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Thread: Fiberfix Spokes

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    Fiberfix Spokes

    Anyone ever use them? Any thoughts?
    Feel free to visit my blog www.chefonabicycle.com

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    Cycle Dallas MMACH 5's Avatar
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    In the days before having a Fiberfix, a couple of times I used zip-ties in a similar fashion. I only pulled them tight enough to get my brake to stop rubbing and get to my destination. Once there, I replaced the spoke and re-trued my wheel.
    I carry a Fiberfix now. I haven't used it, but I would probably treat it the same way (use it just to reach a destination where I could do a proper repair).
    That's gonna leave a mark.

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    They work. Just follow the instructions.

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    imi
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    Fiberfix Spokes

    I carry one, just in case, but have never needed to use it. All reports I have heard have been good.
    Takes next to no space and weighs next to nothing.

    Only thing I thought about was that the printed instructions seemed easy enough, but maybe a few years down the line might well be forgotten, so I carry that bit of paper too...

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    coprolite fietsbob's Avatar
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    I just built my wheels to have the extra spokes in the wheel , only broke one..

    with, 47 left a minor bit of spot truing, and I was good to Go.

    it was about a week before I borrowed the BF wrench to remove my freewheel,
    then I replaced that spoke with pre-chosen same length. left from the Build .

    lots of tourists pass through here .. only sold 1 fiberfix in several years , so LBS Mgr stopped stocking them.

    NB: being Kevlar the sunlight degrades the polymer of the modified Nylon..
    Last edited by fietsbob; 04-29-13 at 12:55 PM.

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    I've used one a few times on other people's bikes. It avoids the need of carrying different length spokes (for your bike or other people in the group).

    It's harder to get a low spoke-count wheel into reasonable true (not generally a concern for touring).

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    Quote Originally Posted by fietsbob View Post
    NB: being Kevlar the sunlight degrades the polymer of the modified Nylon..
    NB: likely not a problem unless you plan to keep the kevlar as a permanent spoke.

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    Senior Member juggleaddict's Avatar
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    Just bought 2 for the transam this summer... don't plan on using one, but want to have them for the group. At least one person is bound to break a spoke or two, and it's better if the whole group isn't held up. : ) They're cheap too. The only thing I've read bad about them is that they will bend your rim if you tighten it too much.

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    Senior Member staehpj1's Avatar
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    I have nothing against them, but figure it isn't that hard to just use a real spoke. I carry a few spokes and a Unior Cassette *******. It isn't that much effort to just do a permanent fix right off the bat. As far as multiple sizes... I find that one size can work in a pinch to replace any of the three sizes on my bike if the size carried is selected carefully.

    If some road debris kicks up and takes out 4 spokes I am good to go with my setup. With a single fiber fix not so much.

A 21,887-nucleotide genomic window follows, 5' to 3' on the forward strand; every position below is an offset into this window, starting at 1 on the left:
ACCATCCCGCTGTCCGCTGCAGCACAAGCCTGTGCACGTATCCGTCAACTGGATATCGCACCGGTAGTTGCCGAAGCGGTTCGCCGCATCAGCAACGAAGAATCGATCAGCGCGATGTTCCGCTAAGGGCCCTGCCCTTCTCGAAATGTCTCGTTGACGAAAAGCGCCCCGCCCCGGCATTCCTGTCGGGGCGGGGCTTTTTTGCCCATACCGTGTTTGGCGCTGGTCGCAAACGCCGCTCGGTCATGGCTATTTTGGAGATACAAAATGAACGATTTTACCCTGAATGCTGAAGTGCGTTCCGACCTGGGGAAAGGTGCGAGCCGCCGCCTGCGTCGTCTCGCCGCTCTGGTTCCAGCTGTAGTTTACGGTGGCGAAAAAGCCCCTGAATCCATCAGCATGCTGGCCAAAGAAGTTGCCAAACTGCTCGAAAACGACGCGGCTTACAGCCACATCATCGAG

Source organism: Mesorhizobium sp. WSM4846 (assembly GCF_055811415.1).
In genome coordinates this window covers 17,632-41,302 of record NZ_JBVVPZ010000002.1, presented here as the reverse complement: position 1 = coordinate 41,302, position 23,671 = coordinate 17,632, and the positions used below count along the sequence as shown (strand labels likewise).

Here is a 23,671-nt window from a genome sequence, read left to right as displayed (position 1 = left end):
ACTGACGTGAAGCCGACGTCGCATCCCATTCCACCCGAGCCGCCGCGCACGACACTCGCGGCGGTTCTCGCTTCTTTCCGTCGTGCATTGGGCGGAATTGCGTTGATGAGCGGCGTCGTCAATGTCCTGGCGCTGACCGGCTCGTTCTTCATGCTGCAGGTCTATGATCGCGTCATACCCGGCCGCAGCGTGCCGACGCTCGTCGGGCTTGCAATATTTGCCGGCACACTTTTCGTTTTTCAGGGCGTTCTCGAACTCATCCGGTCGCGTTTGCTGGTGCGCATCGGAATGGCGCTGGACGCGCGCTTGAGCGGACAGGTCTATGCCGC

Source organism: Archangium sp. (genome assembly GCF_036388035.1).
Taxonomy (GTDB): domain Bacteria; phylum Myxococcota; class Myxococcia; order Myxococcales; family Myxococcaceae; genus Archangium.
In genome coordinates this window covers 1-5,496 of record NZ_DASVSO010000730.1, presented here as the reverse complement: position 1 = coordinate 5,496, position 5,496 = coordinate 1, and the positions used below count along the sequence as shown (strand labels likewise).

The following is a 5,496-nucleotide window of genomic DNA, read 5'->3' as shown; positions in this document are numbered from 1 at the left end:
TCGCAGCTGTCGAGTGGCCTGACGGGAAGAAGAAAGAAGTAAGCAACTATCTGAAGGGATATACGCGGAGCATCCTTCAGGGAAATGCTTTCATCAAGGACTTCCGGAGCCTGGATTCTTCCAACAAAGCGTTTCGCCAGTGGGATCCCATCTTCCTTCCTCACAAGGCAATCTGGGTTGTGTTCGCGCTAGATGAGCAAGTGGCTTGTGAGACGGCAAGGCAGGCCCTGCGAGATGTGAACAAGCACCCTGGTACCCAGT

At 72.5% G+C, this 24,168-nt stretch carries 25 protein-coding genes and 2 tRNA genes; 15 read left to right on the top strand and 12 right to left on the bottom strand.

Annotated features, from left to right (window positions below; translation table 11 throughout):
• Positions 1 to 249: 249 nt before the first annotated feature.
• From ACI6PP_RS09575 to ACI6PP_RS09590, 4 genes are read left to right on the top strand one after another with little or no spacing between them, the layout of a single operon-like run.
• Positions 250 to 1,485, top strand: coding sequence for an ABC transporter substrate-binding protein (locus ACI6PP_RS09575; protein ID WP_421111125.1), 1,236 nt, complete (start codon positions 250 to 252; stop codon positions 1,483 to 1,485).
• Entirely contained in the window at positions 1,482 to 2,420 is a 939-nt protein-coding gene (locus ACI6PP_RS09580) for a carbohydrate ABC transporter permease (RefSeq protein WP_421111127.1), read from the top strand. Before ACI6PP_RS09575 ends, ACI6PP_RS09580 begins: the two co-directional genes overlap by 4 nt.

The Unior weighs less than an ounce and a few spokes do not weigh much. The one advantage to the fiber fix is it will fit other peoples bikes too, but I figure that isn't up to me to worry about if they don't care enough to carry their own. I'll loan out what I have, but I am not carrying stuff just in case someone else needs it.

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    I bought one and tried it on an old wheel. I didn't ride it but the wheel trued just fine. I keep the instructions with it, I doubt I could figure it out on the side of the road. I tend to carry stuff to fix my riding buddies bikes. They probably wouldn't ride with me otherwise.
    Last edited by shelbyfv; 04-29-13 at 03:46 PM.

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    Quote Originally Posted by staehpj1 View Post
    I have nothing against them, but figure it isn't that hard to just use a real spoke. I carry a few spokes and a Unior Cassette *******. It isn't that much effort to just do a permanent fix right off the bat. As far as multiple sizes... I find that one size can work in a pinch to replace any of the three sizes on my bike if the size carried is selected carefully.

    If some road debris kicks up and takes out 4 spokes I am good to go with my setup. With a single fiber fix not so much.

    The Unior weighs less than an ounce and a few spokes do not weigh much. The one advantage to the fiber fix is it will fit other peoples bikes too, but I figure that isn't up to me to worry about if they don't care enough to carry their own. I'll loan out what I have, but I am not carrying stuff just in case someone else needs it.
    you make some great points, all of which I need to practice. To be frank, I do not have that skill set yet but will work on it.
    Feel free to visit my blog www.chefonabicycle.com

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    Senior Member Doug64's Avatar
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    I carry one, but never used it even when I broke spokes. Having said that, I have only broken 3 spokes in all my years of riding. I broke all 3 on the same trip, only at different times (one every 2-3 days), all on the front wheel. I just wrapped the broken spoke around an adjacent spoke and rode the bike to the next bike shop on the route. We were on the Pacific Coast, so there is a bike shop in almost every town. I actually had spare spokes with me, but there was no problem riding so I just waited to we got to a shop. If I could not have made the wheel fairly straight, I would have stopped and replaced them.